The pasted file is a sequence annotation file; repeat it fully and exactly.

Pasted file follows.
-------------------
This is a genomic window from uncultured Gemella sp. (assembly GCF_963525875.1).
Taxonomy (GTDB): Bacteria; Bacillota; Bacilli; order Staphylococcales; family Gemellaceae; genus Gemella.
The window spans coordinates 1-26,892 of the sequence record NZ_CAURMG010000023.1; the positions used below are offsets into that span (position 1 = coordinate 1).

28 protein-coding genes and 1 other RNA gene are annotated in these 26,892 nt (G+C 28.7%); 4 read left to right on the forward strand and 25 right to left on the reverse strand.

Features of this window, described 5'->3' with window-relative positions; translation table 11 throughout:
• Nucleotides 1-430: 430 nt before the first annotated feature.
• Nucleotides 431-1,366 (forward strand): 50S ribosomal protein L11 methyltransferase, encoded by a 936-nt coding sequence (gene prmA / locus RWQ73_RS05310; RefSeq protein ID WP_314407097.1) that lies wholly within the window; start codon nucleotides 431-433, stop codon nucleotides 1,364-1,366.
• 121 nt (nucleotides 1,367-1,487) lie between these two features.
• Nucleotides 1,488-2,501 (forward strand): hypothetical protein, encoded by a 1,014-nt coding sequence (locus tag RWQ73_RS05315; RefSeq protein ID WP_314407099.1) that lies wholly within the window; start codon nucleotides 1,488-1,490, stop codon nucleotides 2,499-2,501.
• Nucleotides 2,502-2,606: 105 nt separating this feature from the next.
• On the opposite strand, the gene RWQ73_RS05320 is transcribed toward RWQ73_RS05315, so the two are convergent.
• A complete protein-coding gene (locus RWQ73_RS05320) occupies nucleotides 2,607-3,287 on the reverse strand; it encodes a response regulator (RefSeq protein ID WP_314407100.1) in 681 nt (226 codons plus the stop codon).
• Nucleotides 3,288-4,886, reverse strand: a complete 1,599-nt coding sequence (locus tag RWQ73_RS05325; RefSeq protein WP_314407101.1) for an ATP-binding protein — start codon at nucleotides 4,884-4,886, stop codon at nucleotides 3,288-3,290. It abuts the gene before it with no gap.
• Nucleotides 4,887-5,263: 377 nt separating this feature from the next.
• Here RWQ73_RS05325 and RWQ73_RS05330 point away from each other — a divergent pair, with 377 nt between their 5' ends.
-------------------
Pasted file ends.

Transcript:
This is a genomic window from uncultured Gemella sp. (assembly GCF_963525875.1).
Taxonomy (GTDB): Bacteria; Bacillota; Bacilli; order Staphylococcales; family Gemellaceae; genus Gemella.
The window spans coordinates 1-26,892 of the sequence record NZ_CAURMG010000023.1; the positions used below are offsets into that span (position 1 = coordinate 1).

28 protein-coding genes and 1 other RNA gene are annotated in these 26,892 nt (G+C 28.7%); 4 read left to right on the forward strand and 25 right to left on the reverse strand.

Features of this window, described 5'->3' with window-relative positions; translation table 11 throughout:
• Nucleotides 1-430: 430 nt before the first annotated feature.
• Nucleotides 431-1,366 (forward strand): 50S ribosomal protein L11 methyltransferase, encoded by a 936-nt coding sequence (gene prmA / locus RWQ73_RS05310; RefSeq protein ID WP_314407097.1) that lies wholly within the window; start codon nucleotides 431-433, stop codon nucleotides 1,364-1,366.
• 121 nt (nucleotides 1,367-1,487) lie between these two features.
• Nucleotides 1,488-2,501 (forward strand): hypothetical protein, encoded by a 1,014-nt coding sequence (locus tag RWQ73_RS05315; RefSeq protein ID WP_314407099.1) that lies wholly within the window; start codon nucleotides 1,488-1,490, stop codon nucleotides 2,499-2,501.
• Nucleotides 2,502-2,606: 105 nt separating this feature from the next.
• On the opposite strand, the gene RWQ73_RS05320 is transcribed toward RWQ73_RS05315, so the two are convergent.
• A complete protein-coding gene (locus RWQ73_RS05320) occupies nucleotides 2,607-3,287 on the reverse strand; it encodes a response regulator (RefSeq protein ID WP_314407100.1) in 681 nt (226 codons plus the stop codon).
• Nucleotides 3,288-4,886, reverse strand: a complete 1,599-nt coding sequence (locus tag RWQ73_RS05325; RefSeq protein WP_314407101.1) for an ATP-binding protein — start codon at nucleotides 4,884-4,886, stop codon at nucleotides 3,288-3,290. It abuts the gene before it with no gap.
• Nucleotides 4,887-5,263: 377 nt separating this feature from the next.
• Here RWQ73_RS05325 and RWQ73_RS05330 point away from each other — a divergent pair, with 377 nt between their 5' ends.